If you’re in the market for new hardwood flooring, there are different wood species you can choose from. Ash is native to eastern and central North America and makes an excellent wood for flooring. In this article, I’ll cover more about ash wood flooring, its appearance, how to finish it, and its pros and cons.
Ash Wood Flooring Appearance
Ashwood flooring has a wide range of colors, from lighter creamy white to light hues of grey and brown. The ash wood grain is large and can be enhanced once stained with a darker color. The appearance of ash wood flooring is one of the most desirable qualities of this type of hardwood flooring.
As pointed out, the grain pattern of ash wood is fairly straight but also features gorgeous swirling. This gives the wood some character when used as flooring but does not give it too much attention. The grain pattern of Ashwood can be seen as a fusion of Oak and maple grain patterns.
Ash Wood Flooring Durability
With a Janka hardness rating of 1320, Ash is a good wood to use as wood flooring. It is slightly harder to dent, and scratch marks on the flooring will be less visible. The grain pattern also helps conceal surface imperfections on this hardwood flooring for a better appearance.
Because it is a moderate hardwood, ash wood flooring also has good shock resistance and elasticity. This makes the wood great for larger and smaller spaces alike.
Finishing Ash Hardwood Flooring
Ashwood flooring is loved for its lighter creamy, and natural colored hues. Most of the time, ash wood flooring is left in its natural state without staining or adding color. You’ll add a protective clear top coat, and you’re ready.
However, if you want to add some color, ash wood can be easily stained to different colors because it lacks tannins. Because ash wood is open-grained, you can achieve the best results with either penetrating or gel stains.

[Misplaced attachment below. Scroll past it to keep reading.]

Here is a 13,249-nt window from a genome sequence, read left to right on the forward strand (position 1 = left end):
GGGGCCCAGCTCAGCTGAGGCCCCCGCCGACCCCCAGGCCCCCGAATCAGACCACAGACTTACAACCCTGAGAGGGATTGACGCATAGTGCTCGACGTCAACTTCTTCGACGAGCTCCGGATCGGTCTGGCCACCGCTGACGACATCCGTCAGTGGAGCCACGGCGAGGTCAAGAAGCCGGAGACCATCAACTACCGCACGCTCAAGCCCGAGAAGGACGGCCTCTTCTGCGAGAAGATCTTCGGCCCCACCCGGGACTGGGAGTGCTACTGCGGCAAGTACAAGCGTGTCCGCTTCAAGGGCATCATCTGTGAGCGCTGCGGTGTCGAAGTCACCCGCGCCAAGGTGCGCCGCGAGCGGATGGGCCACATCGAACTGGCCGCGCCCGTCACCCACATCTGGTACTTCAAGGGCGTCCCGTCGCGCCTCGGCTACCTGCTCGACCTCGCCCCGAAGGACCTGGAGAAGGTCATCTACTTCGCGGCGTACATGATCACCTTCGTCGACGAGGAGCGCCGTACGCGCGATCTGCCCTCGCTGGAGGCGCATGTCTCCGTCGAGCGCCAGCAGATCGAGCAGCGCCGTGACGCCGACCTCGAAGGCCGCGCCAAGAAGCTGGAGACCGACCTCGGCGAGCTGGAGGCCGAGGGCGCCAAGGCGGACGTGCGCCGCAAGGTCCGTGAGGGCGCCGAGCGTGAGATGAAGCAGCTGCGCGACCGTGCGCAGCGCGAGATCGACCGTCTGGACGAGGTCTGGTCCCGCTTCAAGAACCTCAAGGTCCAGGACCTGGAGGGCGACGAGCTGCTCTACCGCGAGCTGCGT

Ash Flooring vs. Oak Flooring
Ash hardwood flooring has a very similar appearance to oak hardwood flooring. Oak comes in two popular species: Red Oak and White Oak. The Janka hardness of white Oak is slightly higher than Ash at 1360 compared to 1320. Red Oak has a slightly lower Janka hardness, standing in at 1290. However, when used for flooring, all these woods can handle a good amount of traffic and are resistant to denting and scratches.
When it comes to durability, Ash is more elastic compared to Oak flooring, which makes it best for high traffic, and it can also absorb shocks. This is the reason why baseball bats are built from ash wood. While Oak is not as elastic as Ash, it is still durable hardwood flooring.
For finishing options, both white and red oak flooring can easily be stained with different colors. However, although Ash is also easily stainable, it is not common to see them stained. Most people choose ash hardwood flooring because of its lighter, neutral, and natural colors.
There is not much difference in the cost of ash and oak flooring. Their price range is roughly similar, and both are readily available. However, Red Oak is more affordable because it’s more available compared to Ash or white oak flooring.
Pros of Ash Wood Flooring
- It is a durable hardwood flooring – With a Janka hardness or 1320, ash wood is a durable hardwood flooring that can withstand dents and scratches with ease. Ash hardwood makes a common flooring here in the United States because of its durability, spanning several decades.
- It’s elastic – Because ash wood is elastic, it absorbs shocks and other forces better. Its elasticity also makes it better for absorbing echoes when installed in large, open spaces. The elastic nature also gives Ashwood a more comfortable underfoot than harder wood floorings.
- Light-colored hues and grain – The light-colored hues of ash wood are good and blend into a contemporary style. Once ash wood flooring is installed, you don’t need to stain it for a better color.
- It can easily be stained – If you want to add some color to your ash wood flooring, it is easy. The porous structure of ash wood helps it take a stain very well to enhance the grain pattern.
- It’s easy to work with – Although Ash hardwood is relatively dense, it is easier to work with. You can drive a nail, screw, or finish it hassle-free.
Cons of Ash Wood Flooring
- Not sustainable or Eco-friendly – Here in the United States, ash trees are endangered, which makes harvesting and using them for flooring unsustainable. That does not mean you should not buy your ash hardwood flooring. However, you can explore other hardwood floorings that are more sustainable for use.
- Not Resistant to Moths and Termites – Naturally, ash wood is not resistant to termites and moths compared to other types of flooring hardwoods. If you live in climates that encourage pests to flourish, you’ll have to treat your ash wood flooring to make it resistant.